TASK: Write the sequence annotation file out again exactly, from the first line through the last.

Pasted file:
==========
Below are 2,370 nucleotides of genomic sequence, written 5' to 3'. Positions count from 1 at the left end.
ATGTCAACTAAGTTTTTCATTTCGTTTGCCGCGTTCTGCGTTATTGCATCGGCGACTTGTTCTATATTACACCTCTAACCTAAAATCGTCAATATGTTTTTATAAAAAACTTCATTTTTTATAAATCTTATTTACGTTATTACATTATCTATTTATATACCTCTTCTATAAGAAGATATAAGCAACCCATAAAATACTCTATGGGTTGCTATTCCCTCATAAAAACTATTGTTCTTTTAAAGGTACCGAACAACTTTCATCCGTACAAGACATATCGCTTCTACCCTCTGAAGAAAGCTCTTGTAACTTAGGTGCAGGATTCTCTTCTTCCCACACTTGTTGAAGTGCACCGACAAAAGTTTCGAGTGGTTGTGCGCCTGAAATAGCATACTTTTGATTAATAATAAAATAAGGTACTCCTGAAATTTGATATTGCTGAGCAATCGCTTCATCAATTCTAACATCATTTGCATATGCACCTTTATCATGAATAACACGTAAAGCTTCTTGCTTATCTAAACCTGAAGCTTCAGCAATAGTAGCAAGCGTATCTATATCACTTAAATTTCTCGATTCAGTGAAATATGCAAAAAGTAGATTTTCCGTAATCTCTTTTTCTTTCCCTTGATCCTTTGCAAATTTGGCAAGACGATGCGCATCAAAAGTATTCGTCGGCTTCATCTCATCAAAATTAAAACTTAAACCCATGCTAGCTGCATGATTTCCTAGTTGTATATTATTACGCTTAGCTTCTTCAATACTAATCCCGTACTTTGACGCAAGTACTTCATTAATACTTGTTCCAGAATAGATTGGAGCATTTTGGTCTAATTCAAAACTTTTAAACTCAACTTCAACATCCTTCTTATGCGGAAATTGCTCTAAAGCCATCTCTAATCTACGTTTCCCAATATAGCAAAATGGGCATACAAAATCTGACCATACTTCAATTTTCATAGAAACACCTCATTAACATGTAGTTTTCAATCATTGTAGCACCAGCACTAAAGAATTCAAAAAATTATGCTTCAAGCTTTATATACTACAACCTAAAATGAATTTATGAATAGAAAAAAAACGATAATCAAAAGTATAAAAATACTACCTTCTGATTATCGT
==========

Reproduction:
Below are 2,370 nucleotides of genomic sequence, written 5' to 3'. Positions count from 1 at the left end.
ATGTCAACTAAGTTTTTCATTTCGTTTGCCGCGTTCTGCGTTATTGCATCGGCGACTTGTTCTATATTACACCTCTAACCTAAAATCGTCAATATGTTTTTATAAAAAACTTCATTTTTTATAAATCTTATTTACGTTATTACATTATCTATTTATATACCTCTTCTATAAGAAGATATAAGCAACCCATAAAATACTCTATGGGTTGCTATTCCCTCATAAAAACTATTGTTCTTTTAAAGGTACCGAACAACTTTCATCCGTACAAGACATATCGCTTCTACCCTCTGAAGAAAGCTCTTGTAACTTAGGTGCAGGATTCTCTTCTTCCCACACTTGTTGAAGTGCACCGACAAAAGTTTCGAGTGGTTGTGCGCCTGAAATAGCATACTTTTGATTAATAATAAAATAAGGTACTCCTGAAATTTGATATTGCTGAGCAATCGCTTCATCAATTCTAACATCATTTGCATATGCACCTTTATCATGAATAACACGTAAAGCTTCTTGCTTATCTAAACCTGAAGCTTCAGCAATAGTAGCAAGCGTATCTATATCACTTAAATTTCTCGATTCAGTGAAATATGCAAAAAGTAGATTTTCCGTAATCTCTTTTTCTTTCCCTTGATCCTTTGCAAATTTGGCAAGACGATGCGCATCAAAAGTATTCGTCGGCTTCATCTCATCAAAATTAAAACTTAAACCCATGCTAGCTGCATGATTTCCTAGTTGTATATTATTACGCTTAGCTTCTTCAATACTAATCCCGTACTTTGACGCAAGTACTTCATTAATACTTGTTCCAGAATAGATTGGAGCATTTTGGTCTAATTCAAAACTTTTAAACTCAACTTCAACATCCTTCTTATGCGGAAATTGCTCTAAAGCCATCTCTAATCTACGTTTCCCAATATAGCAAAATGGGCATACAAAATCTGACCATACTTCAATTTTCATAGAAACACCTCATTAACATGTAGTTTTCAATCATTGTAGCACCAGCACTAAAGAATTCAAAAAATTATGCTTCAAGCTTTATATACTACAACCTAAAATGAATTTATGAATAGAAAAAAAACGATAATCAAAAGTATAAAAATACTACCTTCTGATTATCGT